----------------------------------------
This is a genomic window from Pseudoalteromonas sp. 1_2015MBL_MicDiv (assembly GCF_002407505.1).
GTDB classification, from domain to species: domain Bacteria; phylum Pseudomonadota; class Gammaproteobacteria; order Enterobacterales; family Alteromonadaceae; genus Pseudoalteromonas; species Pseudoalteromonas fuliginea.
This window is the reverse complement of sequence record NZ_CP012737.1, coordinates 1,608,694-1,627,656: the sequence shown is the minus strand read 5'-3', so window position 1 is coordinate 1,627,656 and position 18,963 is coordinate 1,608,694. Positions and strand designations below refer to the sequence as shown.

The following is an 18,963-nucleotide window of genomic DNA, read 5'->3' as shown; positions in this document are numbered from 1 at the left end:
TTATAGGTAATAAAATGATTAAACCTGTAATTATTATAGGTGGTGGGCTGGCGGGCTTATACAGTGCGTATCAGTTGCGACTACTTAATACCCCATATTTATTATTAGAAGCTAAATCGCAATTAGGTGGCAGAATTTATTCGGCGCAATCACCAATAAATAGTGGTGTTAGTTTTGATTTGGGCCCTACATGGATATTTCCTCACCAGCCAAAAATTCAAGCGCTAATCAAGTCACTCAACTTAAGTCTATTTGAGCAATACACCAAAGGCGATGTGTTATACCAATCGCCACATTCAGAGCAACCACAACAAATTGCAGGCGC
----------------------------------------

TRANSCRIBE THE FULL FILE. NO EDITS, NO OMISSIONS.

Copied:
This is a genomic window from Pseudoalteromonas sp. 1_2015MBL_MicDiv (assembly GCF_002407505.1).
GTDB classification, from domain to species: domain Bacteria; phylum Pseudomonadota; class Gammaproteobacteria; order Enterobacterales; family Alteromonadaceae; genus Pseudoalteromonas; species Pseudoalteromonas fuliginea.
This window is the reverse complement of sequence record NZ_CP012737.1, coordinates 1,608,694-1,627,656: the sequence shown is the minus strand read 5'-3', so window position 1 is coordinate 1,627,656 and position 18,963 is coordinate 1,608,694. Positions and strand designations below refer to the sequence as shown.

The following is an 18,963-nucleotide window of genomic DNA, read 5'->3' as shown; positions in this document are numbered from 1 at the left end:
TTATAGGTAATAAAATGATTAAACCTGTAATTATTATAGGTGGTGGGCTGGCGGGCTTATACAGTGCGTATCAGTTGCGACTACTTAATACCCCATATTTATTATTAGAAGCTAAATCGCAATTAGGTGGCAGAATTTATTCGGCGCAATCACCAATAAATAGTGGTGTTAGTTTTGATTTGGGCCCTACATGGATATTTCCTCACCAGCCAAAAATTCAAGCGCTAATCAAGTCACTCAACTTAAGTCTATTTGAGCAATACACCAAAGGCGATGTGTTATACCAATCGCCACATTCAGAGCAACCACAACAAATTGCAGGCGC